How should I claim my W-4 allowances? If I claim more exemptions than I actually have on my W-4, will it make a big difference in the taxes I owe?
If you’re wondering “How many allowances should I claim on my W-4?” it’s a question of semantics. You don’t claim exemptions on a W-4, just allowances.
- On IRS Form 1040, exemptions can be claimed when you file your return.
- On Form W-4, allowances can be claimed that will determine the amount of tax your employer will withhold from your paycheck.
Matching the Number of Allowances May Not Be Your Best Strategy
It’s important to remember that as you add allowances to your W-4 your tax withholding decreases and your take-home pay increases. The fewer allowances you claim, the higher your withholding and the lower your take-home pay.
Additional Pointers on the Number of Allowances W-4 Form Allows
You can also increase allowances for situations other than having dependents.
For example, if you expect to have a large amount of itemized deductions that will lower your tax, you may not need to have as much withheld. Then, you can claim additional allowances.
Keep in mind though that if you claim too many W-4 allowances, your employer probably won’t withhold enough tax so you could end up with a large balance due. The amount of the balance due will depend on the difference between the tax withheld and your overall tax liability for the year. There might also be an underpayment penalty for not paying in enough tax during the year.
There are worksheets that come with the W-4 that help you figure out the correct number of allowances to claim. The more effort you put into figuring allowances, the more accurate your withholding will be.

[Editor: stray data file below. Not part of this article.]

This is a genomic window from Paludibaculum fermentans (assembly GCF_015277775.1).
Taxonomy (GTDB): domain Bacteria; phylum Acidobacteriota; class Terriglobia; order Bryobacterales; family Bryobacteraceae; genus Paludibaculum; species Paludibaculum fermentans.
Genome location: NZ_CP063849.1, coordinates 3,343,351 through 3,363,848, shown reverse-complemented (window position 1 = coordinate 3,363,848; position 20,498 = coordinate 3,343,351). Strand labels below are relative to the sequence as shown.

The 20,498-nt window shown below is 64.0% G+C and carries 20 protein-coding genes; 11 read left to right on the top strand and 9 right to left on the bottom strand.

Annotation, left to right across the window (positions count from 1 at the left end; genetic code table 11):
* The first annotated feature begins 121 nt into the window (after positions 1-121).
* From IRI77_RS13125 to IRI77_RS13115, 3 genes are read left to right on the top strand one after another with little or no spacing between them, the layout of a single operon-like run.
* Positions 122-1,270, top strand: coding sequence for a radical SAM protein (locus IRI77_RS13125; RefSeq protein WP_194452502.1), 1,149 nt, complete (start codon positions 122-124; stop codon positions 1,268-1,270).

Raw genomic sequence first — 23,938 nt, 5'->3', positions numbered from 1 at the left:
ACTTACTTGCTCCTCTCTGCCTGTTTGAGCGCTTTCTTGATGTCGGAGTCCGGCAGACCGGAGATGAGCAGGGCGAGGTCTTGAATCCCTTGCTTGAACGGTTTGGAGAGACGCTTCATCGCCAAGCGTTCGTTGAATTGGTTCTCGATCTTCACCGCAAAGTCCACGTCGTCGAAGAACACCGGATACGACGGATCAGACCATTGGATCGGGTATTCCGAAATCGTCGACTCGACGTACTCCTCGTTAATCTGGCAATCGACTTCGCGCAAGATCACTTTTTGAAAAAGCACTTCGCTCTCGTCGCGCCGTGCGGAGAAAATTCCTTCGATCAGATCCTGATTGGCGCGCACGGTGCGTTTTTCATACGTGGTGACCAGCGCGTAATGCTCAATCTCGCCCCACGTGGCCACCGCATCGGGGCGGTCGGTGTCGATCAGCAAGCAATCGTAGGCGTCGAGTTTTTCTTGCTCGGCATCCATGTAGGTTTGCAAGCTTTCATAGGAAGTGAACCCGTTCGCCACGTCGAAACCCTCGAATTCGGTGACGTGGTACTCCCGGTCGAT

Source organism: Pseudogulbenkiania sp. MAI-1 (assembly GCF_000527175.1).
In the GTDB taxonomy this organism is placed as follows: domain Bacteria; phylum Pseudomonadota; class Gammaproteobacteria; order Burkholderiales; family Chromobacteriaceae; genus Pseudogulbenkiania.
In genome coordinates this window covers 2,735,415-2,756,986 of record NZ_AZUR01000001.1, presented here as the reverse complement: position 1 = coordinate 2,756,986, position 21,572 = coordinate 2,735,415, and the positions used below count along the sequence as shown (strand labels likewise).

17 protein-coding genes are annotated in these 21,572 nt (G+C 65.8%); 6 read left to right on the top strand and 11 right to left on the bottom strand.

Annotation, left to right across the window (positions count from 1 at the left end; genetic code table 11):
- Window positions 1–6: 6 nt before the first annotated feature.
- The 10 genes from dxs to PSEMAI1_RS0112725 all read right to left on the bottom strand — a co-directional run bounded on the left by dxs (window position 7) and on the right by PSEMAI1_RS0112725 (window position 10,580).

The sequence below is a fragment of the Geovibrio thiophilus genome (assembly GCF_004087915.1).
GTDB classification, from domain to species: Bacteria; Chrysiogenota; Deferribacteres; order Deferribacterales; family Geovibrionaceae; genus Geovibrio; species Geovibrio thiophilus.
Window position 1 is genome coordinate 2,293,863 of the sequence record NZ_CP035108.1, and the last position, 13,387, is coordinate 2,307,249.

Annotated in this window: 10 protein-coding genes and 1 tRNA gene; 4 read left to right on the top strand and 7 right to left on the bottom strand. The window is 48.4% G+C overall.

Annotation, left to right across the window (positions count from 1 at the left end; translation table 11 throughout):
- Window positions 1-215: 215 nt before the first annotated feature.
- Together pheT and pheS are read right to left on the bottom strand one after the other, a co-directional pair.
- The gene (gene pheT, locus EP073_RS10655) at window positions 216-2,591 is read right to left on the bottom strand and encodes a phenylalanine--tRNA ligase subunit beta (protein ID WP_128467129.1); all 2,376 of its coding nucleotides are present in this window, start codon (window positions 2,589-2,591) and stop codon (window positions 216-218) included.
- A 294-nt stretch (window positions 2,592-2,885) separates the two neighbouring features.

Although it is late in the year, if you were disappointed in the size of your refund or you had an unexpected balance due when you filed your 2018 tax return, it is not too late to make changes for 2019. These changes may involve decreasing the number of allowances on Form W-4 or asking your employer to withhold an additional amount from your remaining paychecks.
“How Many Exemptions Should I Claim?”
Looking Ahead to 2020
The IRS has revised the Form W-4 and instructions for 2020. The redesigned form will not use allowances. There are just a few required steps, such as entering your name and social security number. Then you have the option of completing more steps for better withholding accuracy. Employees with more complex situations, such as second jobs and family tax credits, may want to do the additional steps. If you have a W-4 on file with your current employer in 2019 you are not required to fill out the new W-4 in 2020, but it may be to your benefit to do so. Here is some additional information about the 2020 Form W-4.
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